How Ozzy Osbourne & Randy Rhoads Shaped Heavy Metal

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In 197,9 frontman Ozzy Osbourne was fired from the successful band Black Sabbath and set out to find members for his new solo project.

Due to the poor success of Quiet Riot, Randy was advised by bassist Dana Strum to audition for Ozzy Osbourne. But at first Randy Rhoads would be reluctant due to Black Sabbath’s dark image, lacking the motivation to audition. But eventually, his mother would convince him to attend the tests, although it would be something he did rather reluctantly.

Ozzy for his part was preparing to return to England tired of trying unsuccessful guitarists but decides to wait, persuaded by Dana Strum to listen to Randy.

When Randy finally arrived, he was surprised as he thought he was going to play with a band, but he only found Ozzy Osbourne sitting on the sofa in one room.

Ozzy simply asked him to play something, and Randy, not quite sure what to do, plugged his white Les Paul into his little amp and started warming up.

Ozzy Osbourne told him that the position was his just by watching him warm up, Randy returned home somewhat confused, since he could not understand how a star like Ozzy Osbourne could give him a position, just by watching him warm-up for two minutes.

After two weeks he receives the call from Ozzy, and in late 1979 Randy Rhoads leaves the band Quiet Riot to travel to England and meet with Ozzy Osbourne and bassist Bob Daisley. Releasing with drummer Lee Kerslake the group’s first album in 1980, Blizzard Of Ozz.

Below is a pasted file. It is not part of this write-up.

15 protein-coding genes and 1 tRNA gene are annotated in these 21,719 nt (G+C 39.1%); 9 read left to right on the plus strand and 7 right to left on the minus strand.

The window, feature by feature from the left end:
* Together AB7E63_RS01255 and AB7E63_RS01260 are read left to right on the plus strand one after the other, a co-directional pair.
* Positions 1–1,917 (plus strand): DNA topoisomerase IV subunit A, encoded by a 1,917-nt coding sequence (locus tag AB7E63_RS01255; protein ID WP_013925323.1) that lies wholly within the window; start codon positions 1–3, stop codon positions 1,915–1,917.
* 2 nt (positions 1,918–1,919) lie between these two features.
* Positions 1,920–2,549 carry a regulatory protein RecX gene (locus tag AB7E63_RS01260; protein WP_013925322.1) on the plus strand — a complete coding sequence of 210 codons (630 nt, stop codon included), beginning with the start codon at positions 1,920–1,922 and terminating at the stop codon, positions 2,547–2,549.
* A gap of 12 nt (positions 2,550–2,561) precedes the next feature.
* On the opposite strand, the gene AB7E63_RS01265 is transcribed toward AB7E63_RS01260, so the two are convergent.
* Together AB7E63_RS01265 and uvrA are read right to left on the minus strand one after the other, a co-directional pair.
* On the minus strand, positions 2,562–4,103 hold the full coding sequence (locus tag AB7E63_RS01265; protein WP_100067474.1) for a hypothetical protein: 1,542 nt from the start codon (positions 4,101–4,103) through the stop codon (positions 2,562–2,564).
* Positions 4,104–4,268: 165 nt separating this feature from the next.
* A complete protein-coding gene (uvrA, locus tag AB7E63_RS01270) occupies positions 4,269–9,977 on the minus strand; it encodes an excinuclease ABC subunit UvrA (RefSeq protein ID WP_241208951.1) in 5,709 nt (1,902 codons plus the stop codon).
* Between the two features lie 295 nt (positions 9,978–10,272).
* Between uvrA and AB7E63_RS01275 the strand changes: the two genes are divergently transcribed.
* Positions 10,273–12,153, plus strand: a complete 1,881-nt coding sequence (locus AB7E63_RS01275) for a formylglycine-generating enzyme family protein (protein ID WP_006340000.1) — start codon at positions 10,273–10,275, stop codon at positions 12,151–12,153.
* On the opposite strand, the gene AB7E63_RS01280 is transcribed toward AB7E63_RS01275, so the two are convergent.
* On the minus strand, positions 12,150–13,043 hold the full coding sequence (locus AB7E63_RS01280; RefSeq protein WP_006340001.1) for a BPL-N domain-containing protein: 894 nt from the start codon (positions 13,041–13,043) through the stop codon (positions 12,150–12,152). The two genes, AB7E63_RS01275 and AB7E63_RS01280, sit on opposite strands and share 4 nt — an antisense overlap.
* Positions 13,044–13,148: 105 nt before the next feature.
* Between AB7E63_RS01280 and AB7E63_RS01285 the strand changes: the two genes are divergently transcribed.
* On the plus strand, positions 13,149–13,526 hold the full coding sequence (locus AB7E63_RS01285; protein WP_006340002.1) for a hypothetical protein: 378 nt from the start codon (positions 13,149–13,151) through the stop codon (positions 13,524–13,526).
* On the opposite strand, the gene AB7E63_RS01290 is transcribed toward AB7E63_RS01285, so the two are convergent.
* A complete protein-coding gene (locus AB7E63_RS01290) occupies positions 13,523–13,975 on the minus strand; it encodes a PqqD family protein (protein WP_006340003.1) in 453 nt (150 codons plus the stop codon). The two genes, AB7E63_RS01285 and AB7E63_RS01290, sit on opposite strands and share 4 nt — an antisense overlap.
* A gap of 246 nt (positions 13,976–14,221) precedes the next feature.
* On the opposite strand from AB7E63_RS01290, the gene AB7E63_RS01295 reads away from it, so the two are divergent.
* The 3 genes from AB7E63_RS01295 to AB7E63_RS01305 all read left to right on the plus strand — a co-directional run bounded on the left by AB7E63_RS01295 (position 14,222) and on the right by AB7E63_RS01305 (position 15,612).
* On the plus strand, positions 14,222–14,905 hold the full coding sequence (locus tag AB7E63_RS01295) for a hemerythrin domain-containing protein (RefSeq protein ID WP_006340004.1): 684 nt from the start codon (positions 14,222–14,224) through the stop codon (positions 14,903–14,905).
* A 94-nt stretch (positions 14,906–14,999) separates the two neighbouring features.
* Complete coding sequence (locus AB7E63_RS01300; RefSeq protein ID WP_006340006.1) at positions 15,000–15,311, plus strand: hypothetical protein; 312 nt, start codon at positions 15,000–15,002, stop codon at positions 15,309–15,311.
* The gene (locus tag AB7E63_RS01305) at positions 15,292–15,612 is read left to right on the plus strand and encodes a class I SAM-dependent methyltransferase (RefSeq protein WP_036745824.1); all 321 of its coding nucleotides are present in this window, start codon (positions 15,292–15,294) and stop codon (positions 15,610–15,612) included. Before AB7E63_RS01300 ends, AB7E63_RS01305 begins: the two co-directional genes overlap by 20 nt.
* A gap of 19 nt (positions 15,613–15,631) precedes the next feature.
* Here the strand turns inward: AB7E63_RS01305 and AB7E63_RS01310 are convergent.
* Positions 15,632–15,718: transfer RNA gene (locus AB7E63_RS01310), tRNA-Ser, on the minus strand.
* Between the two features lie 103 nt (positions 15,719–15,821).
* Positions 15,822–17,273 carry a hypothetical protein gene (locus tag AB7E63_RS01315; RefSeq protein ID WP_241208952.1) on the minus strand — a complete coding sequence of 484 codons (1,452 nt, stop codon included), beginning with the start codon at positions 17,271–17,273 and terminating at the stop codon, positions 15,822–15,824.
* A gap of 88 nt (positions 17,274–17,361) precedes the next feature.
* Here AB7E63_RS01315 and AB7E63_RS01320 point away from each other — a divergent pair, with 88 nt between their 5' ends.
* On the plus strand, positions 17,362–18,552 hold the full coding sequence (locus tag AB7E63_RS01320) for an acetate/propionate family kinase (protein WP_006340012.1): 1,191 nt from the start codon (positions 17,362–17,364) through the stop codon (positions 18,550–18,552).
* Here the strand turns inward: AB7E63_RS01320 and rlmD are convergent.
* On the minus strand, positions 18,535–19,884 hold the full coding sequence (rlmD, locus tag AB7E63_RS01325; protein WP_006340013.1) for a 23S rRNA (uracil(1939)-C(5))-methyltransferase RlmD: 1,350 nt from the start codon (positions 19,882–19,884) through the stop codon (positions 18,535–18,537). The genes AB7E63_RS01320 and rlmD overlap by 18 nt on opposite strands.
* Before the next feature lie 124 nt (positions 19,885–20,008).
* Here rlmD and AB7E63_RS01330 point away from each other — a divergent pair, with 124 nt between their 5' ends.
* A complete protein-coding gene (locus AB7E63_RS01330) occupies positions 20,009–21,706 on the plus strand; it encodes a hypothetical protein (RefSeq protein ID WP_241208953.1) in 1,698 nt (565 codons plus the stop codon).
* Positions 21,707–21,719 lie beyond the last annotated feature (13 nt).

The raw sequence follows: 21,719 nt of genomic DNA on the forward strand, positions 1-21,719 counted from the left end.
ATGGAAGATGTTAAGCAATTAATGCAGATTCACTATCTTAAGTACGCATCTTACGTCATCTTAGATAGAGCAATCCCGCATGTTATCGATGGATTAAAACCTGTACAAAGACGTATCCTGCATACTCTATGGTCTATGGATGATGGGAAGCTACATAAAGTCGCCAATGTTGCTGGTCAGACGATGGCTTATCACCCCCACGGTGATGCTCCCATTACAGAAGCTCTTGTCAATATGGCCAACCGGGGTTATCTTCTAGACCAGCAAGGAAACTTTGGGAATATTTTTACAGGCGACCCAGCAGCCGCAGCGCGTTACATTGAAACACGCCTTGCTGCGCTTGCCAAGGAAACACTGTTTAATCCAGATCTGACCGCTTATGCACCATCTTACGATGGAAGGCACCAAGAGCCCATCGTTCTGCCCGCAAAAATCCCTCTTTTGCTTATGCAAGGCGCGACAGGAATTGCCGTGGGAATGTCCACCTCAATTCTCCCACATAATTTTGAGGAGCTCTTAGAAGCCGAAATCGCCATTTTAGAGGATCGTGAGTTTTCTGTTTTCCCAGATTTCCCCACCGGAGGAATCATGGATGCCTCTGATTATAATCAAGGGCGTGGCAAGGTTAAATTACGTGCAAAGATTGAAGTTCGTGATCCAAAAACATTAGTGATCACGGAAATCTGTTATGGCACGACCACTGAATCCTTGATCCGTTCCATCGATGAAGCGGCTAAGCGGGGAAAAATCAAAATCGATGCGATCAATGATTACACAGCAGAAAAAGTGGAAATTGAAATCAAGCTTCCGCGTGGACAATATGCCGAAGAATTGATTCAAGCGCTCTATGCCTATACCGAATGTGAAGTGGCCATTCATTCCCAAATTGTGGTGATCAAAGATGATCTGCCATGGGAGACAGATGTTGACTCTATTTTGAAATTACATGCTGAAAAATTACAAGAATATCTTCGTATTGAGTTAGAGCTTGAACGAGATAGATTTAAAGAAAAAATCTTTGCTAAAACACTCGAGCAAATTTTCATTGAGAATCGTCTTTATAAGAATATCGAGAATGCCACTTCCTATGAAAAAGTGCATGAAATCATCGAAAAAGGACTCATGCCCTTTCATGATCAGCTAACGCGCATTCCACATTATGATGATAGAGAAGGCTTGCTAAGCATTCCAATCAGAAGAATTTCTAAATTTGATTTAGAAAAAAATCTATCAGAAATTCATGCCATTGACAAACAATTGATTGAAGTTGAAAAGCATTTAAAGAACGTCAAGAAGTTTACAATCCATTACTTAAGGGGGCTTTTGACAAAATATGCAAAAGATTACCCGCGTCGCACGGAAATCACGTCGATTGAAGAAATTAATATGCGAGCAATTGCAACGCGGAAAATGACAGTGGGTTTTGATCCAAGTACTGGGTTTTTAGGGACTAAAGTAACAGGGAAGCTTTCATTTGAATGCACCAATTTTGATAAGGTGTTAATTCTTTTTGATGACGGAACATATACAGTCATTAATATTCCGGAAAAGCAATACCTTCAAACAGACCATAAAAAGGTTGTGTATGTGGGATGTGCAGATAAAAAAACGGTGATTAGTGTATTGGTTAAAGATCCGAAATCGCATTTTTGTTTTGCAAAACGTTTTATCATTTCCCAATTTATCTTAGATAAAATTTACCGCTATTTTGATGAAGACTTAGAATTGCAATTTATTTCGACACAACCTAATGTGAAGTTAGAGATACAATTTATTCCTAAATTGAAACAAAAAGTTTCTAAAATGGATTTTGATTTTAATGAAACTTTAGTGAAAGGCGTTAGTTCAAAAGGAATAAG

Considered as a classic in the history of Heavy Metal, being praised by critics and the public, relaunching again the uncertain career of Ozzy Osbourne. Including this album one of the most famous songs of his solo career, Crazy Train. Also incorporating this song a spectacular guitar solo cataloged by many as one of the best in history.

Highlighting Randy Rhoads with his virtuous way of playing, and with sounds that by the time of 1980, were considered as from another planet. Randy became the main attraction of the group live, displaying his full potential.

At the end of 1981, the second album of the group, Diary Of A Madman would be released, becoming another classic of Heavy Metal. Randy Rhoads being considered by Guitar Player magazine that same year, as the best new talent.

In March 1982, the band went on their bus to a festival in Orlando (Florida). When evening came Randy had one last conversation with Ozzy, advising him that if he continued down the path of alcoholism, he would end his life. Ironically, Randy would lose his life within hours of giving this advice to Ozzy Osbourne.

Statement from Ozzy Osbourne: “Randy was so unique that I don’t think people will ever fully realize what a talent that guy was—not only in rock and roll, but in every other field,” Osbourne told Guitar Player, “…he was the most dedicated musician I ever met in my life. He was a master of his art.”

Watch the best duo of Heavy Metal performing Mr. Crowley below: